What time period influenced the Romantic era in Great Brtain, and what era did the Romantic era influence?i need to know in what ways it affect the Romantic Era, and how the Romantic era affected...

What time period influenced the Romantic era in Great Brtain, and what era did the Romantic era influence?

i need to know in what ways it affect the Romantic Era, and how the Romantic era affected the era after it. I will apeciate the help.

Asked on by ash-o-ley

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Ashley Kannan | Middle School Teacher | (Level 3) Distinguished Educator

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The previous thoughts were quite effective.  The presence of the Age of Reason, the Industrial Revolution, and a social reality that determined that scientific growth as well as cosmopolitan notions of the good helped to define individual progress and happiness allowed the Romantic era to emerge.  These thinkers posited that there can be contentment in the life devoted to reflection, individual pursuit of the good, and a reverence of nature and emotional responses to consciousness.  In many ways, the Romantic era was one of the last to present a cohesive intellectual fabric that did not involve the integration of crisis and disunity into its own framework.  Both the Neoclassical and Romantic notions of the good were put to the test in the late 19th century as the emergence of wealth and its trappings, such as material conflict and war, helped to bring about Modernism and, in the 20th century, Post- Modernism.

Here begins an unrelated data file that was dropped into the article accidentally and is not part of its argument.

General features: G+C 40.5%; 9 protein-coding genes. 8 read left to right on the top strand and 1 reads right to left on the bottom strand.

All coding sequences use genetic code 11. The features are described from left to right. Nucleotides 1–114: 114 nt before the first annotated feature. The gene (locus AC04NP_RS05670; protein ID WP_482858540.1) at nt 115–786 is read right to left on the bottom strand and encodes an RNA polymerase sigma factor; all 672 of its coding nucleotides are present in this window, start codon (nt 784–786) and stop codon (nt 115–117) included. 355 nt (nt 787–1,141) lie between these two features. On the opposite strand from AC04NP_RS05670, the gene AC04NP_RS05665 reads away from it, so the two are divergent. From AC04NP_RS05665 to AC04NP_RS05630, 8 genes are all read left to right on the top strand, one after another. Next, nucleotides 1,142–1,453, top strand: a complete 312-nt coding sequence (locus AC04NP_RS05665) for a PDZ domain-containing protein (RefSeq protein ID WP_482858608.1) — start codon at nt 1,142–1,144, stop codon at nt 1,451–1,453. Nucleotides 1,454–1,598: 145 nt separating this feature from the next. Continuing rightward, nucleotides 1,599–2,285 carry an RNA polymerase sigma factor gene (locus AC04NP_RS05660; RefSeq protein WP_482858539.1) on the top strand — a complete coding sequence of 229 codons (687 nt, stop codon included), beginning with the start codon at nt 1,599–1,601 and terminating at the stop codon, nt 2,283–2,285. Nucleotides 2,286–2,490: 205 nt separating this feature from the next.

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Doug Stuva | High School Teacher | (Level 1) Educator Emeritus

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The neoclassical period directly influenced Romanticism, and Romanticism directly influenced Victorianism.

Romanticism was a reaction against the neoclassical.  Romantic writers rejected the emphasis on reason and on the big picture concerning society and government.  Swift, a neoclassical writer, for instance, uses satire to ridicule the English government, as well as the English and Irish wealthy in his essay, "A Modest Proposal."  His satire is largely based on reason, as well as wit and humor.  Blake, a forerunner of Romanticism, uses a single chimney sweeper to expose the plight of the poor in "The Chimney Sweeper." 

Romanticism emphasizes the individual and the transcendent and nature and that which is beyond human reason, as opposed to the neoclassical.

The early Victorian period is very much romantic in nature.  Early poems by Tennyson, for instance, contain much that is romantic.  Romanticism's influence is direct.  Eventually, Victorian writers and thinkers would reject the optimism of Romanticism, and realism and then naturalism would become predominant.  Later Victorian writers sought to present works of art that more directly reflected reality.

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